The Snake River has its headwaters at an elevation of 8,200 feet on the Two Ocean Plateau, in the icy highlands of the Continental Divide in Wyoming. Roaring down the Idaho face of the Rockies, surging with snowmelt from the Yellowstone Plateau, the Snake cuts through deep, spectacular canyons. At Shoshone Falls near present-day Twin Falls, Idaho, the channel plunges into a gorge, falling 212 feet to form falls higher than Niagara Falls. Turning north at Ontario, the river follows the Idaho-Oregon line through mile-deep Hells Canyon and then past Idaho’s barge port at Lewiston to Pasco, Washington, where it joins the Columbia. Flowing 1,076 miles from source to mouth, the Snake is the nation’s thirteenth longest river and the largest tributary to the Columbia. 

Ice age hunters probably had reached the present-day Snake River and witnessed the cataclysmic flood that sculpted its jagged canyons in about 15,000 BP. The Bonneville Flood exploded through basalt formations, turning the river north. Today, the channel carved by the flood drains a basin larger than the State of Utah. Carrying half the volume of the Columbia River and twice the volume of the Colorado, the river feeds irrigation canals across 4 million acres of croplands. The Snake River watershed is 41 percent of the Columbia River Basin land area and adds just over 30 percent to Columbia's volume. From Lewiston to Pasco, four large dams create a slackwater transportation corridor, allowing barges to freight 3.5 million tons of cargo a year. Power plants at seventeen large Snake basin dams supply most of Idaho’s electricity.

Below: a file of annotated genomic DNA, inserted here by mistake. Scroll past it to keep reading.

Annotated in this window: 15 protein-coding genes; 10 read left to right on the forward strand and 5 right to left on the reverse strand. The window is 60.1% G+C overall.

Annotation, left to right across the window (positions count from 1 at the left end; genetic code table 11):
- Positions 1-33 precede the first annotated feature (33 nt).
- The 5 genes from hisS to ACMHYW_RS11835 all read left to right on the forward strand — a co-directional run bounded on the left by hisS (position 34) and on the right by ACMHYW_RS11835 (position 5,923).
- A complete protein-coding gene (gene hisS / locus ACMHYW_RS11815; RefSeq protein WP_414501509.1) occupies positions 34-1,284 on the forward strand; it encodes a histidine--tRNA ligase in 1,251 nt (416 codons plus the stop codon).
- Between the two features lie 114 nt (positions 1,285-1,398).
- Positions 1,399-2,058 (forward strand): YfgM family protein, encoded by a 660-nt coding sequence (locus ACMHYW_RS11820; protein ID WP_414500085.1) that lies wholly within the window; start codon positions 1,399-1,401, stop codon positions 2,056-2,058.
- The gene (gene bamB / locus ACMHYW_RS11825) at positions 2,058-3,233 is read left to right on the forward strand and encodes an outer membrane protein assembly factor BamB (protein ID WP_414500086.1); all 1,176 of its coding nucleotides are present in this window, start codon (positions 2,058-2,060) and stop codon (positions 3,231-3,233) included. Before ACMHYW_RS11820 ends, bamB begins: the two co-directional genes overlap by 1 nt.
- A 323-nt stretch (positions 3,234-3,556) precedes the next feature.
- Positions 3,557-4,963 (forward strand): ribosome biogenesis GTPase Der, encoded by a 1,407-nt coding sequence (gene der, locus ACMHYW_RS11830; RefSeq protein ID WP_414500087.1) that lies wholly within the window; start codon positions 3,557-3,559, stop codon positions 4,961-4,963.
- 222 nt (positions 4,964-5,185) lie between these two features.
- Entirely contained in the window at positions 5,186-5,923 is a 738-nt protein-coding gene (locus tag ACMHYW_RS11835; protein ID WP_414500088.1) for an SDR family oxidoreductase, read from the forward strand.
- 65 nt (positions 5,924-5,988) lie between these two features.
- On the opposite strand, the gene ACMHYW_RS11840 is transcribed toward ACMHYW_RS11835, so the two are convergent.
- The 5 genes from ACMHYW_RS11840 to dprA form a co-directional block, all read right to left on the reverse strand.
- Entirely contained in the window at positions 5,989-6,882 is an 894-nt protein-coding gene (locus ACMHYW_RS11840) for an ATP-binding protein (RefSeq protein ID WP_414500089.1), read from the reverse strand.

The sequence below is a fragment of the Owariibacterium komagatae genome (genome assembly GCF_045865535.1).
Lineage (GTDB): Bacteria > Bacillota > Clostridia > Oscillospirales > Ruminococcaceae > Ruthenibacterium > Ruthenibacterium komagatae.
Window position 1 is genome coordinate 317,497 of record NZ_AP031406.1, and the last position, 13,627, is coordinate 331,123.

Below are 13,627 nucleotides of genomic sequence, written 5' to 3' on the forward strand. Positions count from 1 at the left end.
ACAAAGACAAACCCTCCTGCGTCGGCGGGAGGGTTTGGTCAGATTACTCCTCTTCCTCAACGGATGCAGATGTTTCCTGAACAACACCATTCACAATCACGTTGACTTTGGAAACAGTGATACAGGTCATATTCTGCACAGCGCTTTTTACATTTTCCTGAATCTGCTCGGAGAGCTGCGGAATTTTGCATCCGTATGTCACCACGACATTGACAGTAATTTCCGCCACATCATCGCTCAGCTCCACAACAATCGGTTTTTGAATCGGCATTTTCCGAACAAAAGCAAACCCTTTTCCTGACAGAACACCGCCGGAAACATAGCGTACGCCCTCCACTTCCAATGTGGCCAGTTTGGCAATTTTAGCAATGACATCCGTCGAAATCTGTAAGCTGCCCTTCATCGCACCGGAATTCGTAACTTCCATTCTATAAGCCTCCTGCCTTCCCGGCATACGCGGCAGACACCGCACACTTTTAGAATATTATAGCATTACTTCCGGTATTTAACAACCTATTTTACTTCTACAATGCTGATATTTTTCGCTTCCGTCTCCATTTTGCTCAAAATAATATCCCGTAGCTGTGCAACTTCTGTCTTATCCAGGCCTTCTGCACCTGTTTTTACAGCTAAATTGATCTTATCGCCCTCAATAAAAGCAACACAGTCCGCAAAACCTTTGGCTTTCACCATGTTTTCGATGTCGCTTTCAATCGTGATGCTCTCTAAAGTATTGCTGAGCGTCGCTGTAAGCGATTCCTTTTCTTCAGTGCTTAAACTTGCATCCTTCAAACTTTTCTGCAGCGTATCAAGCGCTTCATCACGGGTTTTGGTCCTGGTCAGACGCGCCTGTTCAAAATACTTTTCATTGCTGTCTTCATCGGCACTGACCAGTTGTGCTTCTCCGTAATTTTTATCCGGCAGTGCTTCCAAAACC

Engineering attempts to harness the powerful Snake River long predate rebar and concrete constructed dams. Natives at Fishing Falls in the Hagerman Valley in south-central Idaho narrowed the channel with boulders to harvest salmon migrating upriver. By 1800, Nez Perce, Shoshone, and Bannock horsemen ranged across the basin. Natives encountered by Meriwether Lewis and William Clark in 1805-1806 had stone corrals, villages with grass houses, and a regional economy based on seasonal hunting, fishing, and harvests.

Europeans first explored the Snake River as part of the Canadian fur trade. In 1811, North West Company trapper David Thompson claimed the Snake River Basin for Great Britain. Trappers working for the American-based Pacific Fur Company, bound for Fort Astoria, met tragedy later that year when their canoes capsized in the staircase of rapids at Cauldron Linn in present-day southern Idaho.

After 1842, westward-bound migrants wended their way through the Snake River canyons on their way to Oregon’s Willamette Valley. Twenty years later, settlers prospected for gold and herded tens of thousands of cattle along the Snake River’s wagon trail. Idaho's 1863 gold rush opened rich prospecting grounds along the Snake River Canyon, in the tributary basins of the Boise and Owyhee Rivers.

Dreams outpaced fiscal resources during the early years of Snake River irrigation. In the 1870s and 1880s, drought conditions and porous volcanic terrain challenged engineers to create efficient gravity canals to carry water to agricultural fields. In 1894, near Blackfoot, Idaho, a group of Mormons tapped the upper Snake for an irrigation network called the Great Feeder Canal.